Ignore for a moment that everybody knows Hamlet and pretend you are approaching it for the first time. Barbara Gaines’s new production at Chicago Shakespeare Theatre is one where nothing feels preordained, and nothing is meta. It’s a play about finding one’s way through private grief when you seem to be alone in the world. Before anybody says the opening line “Who’s there?” or we have any indication of something rotten in the state of Denmark, our first glimpse of the prince is a lone figure singing to his recently-buried father’s grave, the only person to leave flowers or give any indication the man has only been dead a month.
Jones’s Hamlet Lives in Each Moment
Before we actually know that the new king Claudius, played by Tim Decker, murdered his way to the throne, we know he’s a sleaze. At his lavish coronation/wedding banquet he openly grins when describing the passing of his older brother and thanking his sister-in-law for marrying him. And Hamlet’s mother, Gertrude (Karen Aldridge) is no better. She chides him for being sad on her special day and cackles at him in front of the guests. But they have a good reason for putting on a brave front: they’re trying to fend off a foreign invasion, and as of this moment Hamlet (Maurice Jones), has no reason to suspect foul play. He’s simply living in a moment of listlessness and abandonment.
So it makes sense that Hamlet is so excited when a trusted friend tells him that an apparition has taken the form of his father, but he’s reasonably skeptical of the ghost’s identity and sincerity. Jones’s Hamlet is reflective, but it would be unfair to call him a ditherer. His “To be or not to be” speech on the impossibility of knowing what comes after death is clearly a direct response to the ghost. His mistreatment of his girlfriend Ophelia (Rachel Nicks) is an unfortunate outburst caused by her being the only safe target for him to vent his frustration on. At other times, he more subtly trolls his treacherous companions. But Jones conjures sharp sorrow, not just melancholy, during his “What a piece of work is man?” speech, capturing the pain of a person who misses their former, happier self.
Chicago Shakespeare Theatre Masters Humor and Melancholy
Although the production is nearly three hours long, it doesn’t drag—for this reviewer, or it seemed for the entire audience. While Hamlet does his detective work, there’s a tribe of vagabond players, punkishly costumed by Susan E, Mickey, to keep things interesting. And then there’s Larry Yando’s hilarious Polonius, a baselessly self-assured windbag who provides the convenient explanation that Hamlet is still in love with Ophelia. She’s a pitiful figure, clearly sheltered and timid, buffeted by a domineering father and swaggering brother, Laertes (Paul Deo, Jr.). Therefore, her madness gives actress Rachel Nicks an opportunity to finally let loose, scare her tormenters back, and command the stage, making the moment disconcertingly thrilling.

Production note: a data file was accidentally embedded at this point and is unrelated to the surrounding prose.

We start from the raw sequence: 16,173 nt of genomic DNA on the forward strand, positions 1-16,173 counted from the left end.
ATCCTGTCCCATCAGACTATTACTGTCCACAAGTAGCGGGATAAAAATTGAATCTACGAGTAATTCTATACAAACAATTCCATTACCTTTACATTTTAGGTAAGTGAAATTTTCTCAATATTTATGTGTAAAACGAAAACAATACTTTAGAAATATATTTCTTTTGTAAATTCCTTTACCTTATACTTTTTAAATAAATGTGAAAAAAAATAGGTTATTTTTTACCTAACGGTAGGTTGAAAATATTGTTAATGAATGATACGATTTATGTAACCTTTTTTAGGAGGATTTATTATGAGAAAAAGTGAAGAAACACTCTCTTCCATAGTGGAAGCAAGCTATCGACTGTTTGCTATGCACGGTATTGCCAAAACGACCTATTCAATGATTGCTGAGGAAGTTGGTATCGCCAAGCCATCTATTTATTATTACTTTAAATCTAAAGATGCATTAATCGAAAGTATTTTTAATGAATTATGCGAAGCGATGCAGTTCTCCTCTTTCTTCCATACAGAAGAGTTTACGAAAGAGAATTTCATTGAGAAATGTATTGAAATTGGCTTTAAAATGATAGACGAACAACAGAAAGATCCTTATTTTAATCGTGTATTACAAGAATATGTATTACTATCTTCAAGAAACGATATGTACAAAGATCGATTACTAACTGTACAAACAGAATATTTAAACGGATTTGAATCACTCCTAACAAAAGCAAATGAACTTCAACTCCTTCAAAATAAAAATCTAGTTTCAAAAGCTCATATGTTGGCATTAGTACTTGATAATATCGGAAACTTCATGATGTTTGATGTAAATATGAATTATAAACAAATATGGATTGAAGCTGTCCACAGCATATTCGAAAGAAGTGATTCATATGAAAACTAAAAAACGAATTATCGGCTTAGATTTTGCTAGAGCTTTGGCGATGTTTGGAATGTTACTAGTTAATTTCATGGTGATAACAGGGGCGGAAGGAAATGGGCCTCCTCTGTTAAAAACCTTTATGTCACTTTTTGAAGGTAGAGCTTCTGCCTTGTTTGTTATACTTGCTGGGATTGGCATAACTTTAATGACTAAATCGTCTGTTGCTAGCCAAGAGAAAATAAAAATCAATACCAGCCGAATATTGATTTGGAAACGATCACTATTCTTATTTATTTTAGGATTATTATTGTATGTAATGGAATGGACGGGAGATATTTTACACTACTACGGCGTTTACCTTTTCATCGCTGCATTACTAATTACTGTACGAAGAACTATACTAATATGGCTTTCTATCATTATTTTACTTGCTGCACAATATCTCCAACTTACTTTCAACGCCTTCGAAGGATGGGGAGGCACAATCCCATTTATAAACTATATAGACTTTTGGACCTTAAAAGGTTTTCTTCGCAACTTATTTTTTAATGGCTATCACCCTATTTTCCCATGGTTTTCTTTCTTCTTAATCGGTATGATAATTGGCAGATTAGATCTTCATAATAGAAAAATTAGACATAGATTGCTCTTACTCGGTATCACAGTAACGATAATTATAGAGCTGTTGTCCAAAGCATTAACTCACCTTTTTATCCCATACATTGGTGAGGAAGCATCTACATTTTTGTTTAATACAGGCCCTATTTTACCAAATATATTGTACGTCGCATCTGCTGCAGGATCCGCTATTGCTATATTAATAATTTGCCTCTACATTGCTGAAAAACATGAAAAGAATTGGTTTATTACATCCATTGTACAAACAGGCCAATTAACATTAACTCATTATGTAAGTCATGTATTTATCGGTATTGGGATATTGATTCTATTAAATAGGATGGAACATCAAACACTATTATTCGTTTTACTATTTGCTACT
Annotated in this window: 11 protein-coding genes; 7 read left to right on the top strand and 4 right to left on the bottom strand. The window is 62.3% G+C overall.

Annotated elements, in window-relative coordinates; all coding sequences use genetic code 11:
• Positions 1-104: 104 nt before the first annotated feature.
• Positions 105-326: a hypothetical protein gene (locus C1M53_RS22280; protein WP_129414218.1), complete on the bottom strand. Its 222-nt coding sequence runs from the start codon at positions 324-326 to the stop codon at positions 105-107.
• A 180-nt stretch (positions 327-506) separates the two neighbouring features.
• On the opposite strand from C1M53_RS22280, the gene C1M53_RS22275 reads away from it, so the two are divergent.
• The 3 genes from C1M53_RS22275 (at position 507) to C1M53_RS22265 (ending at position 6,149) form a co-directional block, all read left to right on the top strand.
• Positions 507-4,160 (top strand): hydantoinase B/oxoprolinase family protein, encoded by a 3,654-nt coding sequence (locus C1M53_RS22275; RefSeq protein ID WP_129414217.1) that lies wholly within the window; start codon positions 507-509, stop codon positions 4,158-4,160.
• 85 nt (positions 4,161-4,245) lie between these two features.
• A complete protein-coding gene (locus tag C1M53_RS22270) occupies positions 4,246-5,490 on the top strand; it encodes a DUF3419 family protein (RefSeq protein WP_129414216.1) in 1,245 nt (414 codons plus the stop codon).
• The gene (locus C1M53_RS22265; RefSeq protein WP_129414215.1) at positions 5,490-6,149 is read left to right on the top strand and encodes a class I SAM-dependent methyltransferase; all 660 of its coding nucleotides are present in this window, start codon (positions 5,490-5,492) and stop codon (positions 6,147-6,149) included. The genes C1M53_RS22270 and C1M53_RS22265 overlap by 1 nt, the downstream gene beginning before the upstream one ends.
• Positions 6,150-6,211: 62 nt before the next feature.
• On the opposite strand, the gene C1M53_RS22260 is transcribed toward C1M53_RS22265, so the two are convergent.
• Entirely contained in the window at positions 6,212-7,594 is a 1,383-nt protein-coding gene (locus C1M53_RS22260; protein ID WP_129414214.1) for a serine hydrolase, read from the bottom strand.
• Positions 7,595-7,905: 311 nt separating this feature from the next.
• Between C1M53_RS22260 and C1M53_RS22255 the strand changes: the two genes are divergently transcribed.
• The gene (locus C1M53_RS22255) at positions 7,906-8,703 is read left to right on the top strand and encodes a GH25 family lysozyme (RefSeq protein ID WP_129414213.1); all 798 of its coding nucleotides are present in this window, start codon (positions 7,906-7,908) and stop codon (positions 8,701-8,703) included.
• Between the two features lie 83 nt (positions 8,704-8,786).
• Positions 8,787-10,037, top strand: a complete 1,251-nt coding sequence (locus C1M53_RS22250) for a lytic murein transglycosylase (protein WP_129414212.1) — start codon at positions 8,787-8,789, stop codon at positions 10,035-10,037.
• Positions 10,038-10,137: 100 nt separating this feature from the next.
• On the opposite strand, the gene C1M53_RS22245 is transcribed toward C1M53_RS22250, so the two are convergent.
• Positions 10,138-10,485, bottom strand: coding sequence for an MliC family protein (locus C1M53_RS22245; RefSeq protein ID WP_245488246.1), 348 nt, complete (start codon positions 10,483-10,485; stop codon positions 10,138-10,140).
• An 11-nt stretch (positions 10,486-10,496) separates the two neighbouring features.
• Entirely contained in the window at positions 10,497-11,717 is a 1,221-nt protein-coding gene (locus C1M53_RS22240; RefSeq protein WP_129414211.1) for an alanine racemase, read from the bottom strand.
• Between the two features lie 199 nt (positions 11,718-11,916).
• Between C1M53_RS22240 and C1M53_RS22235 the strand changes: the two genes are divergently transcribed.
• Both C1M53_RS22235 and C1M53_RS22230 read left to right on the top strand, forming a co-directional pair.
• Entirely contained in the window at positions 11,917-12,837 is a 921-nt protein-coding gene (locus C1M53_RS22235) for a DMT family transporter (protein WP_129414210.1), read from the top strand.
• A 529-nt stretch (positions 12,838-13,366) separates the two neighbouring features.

A Mentor Appears Too Late
Hamlet is fixated on how death unites all living things and gives several speeches about it. The production’s signature and sweetest moment is when he finally finds people who understand where he’s coming from. Mike Nussbaum and Greg Vinkler play two elderly gravediggers who banter philosophy while pushing aside the remains of their friends to make room for the younger people. Nussbaum’s delivery is casual, friendly, and reassuring. It’s the kind of moment, in this writer’s view Hamlet could have used much earlier in the play and is still welcome despite being tragically too late. Set designer Scott Davis locates this world on a black plinth that looks like a sarcophagus. Gaines’s production has a lot of funny moments, a thrilling swordfight, and brutal menace in the person of Claudius, whose meditation on accountability only makes him worse. But her Hamlet is ultimately an intimate examination of sorrow and the destructive consequences of denying it.
Note: This is now added to the Picture this Post round up of BEST PLAYS IN CHICAGO, where it will remain until the end of the run. Click here to read – Top Picks for Theater in Chicago NOW – Chicago Plays PICTURE THIS POST Loves.
Maurice Jones (Hamlet), Karen Aldridge (Gertrude), Tim Decker (Claudius), Larry Yando (Polonius), Sean Allan Krill (Horatio), Paul Deo, Jr. (Laertes), Rachel Nicks (Ophelia), Mike Nussbaum (Gravedigger), Greg Vinkler (Grave digger/Player King), Kevin Gudahl (Osric), Alex Goodrich (Rosencrantz), Samuel Taylor (Guildenstern), Sarah Chalcroft (Voltemand/Player Queen), Callie Johnson (Reynalda), Drew Shirley (Barnardo), Mehmet Aksoy (Francisco), Grace Burmahl, Al'Jaleel McGhee, Kyra Norris Sam Pearson
William Shakespeare (playwright), Barbara Gaines (Director), Scott Davis (Scenic Designer), Susan E. Mickey (Costume Designer), Robert Wierzel (Lighting Designer), Lindsay Jones (Sound Designer), Mike Tutaj (Projection Designer), Richard Jarvie (Wig and Make-up Designer), and Matt Hawkins (Fight Choreographer), Tyrone Phillips (Associate Director)
Chicago Shakespeare Theater on Navy Pier
800 East Grand Avenue
Chicago, IL 60611
Through June 9
Running time is two hours and forty-five minutes with one intermission
About the Author: Jacob Davis
Jacob Davis has lived in Chicago since 2014 when he started writing articles about theatre, opera, and dance for a number of review websites. He is a graduate of the University of Illinois at Urbana-Champaign’s Department of Theatre, where he specialized in the history of modernist dramatic literature and criticism. While there, he interned as a dramaturge for Dance Heginbotham developing concepts for new dance pieces. His professional work includes developing the original jazz performance piece The Blues Ain’t a Color with Denise LaGrassa, which played at Theater Wit. He has also written promotional materials for theatre companies including Silk Road Rising.
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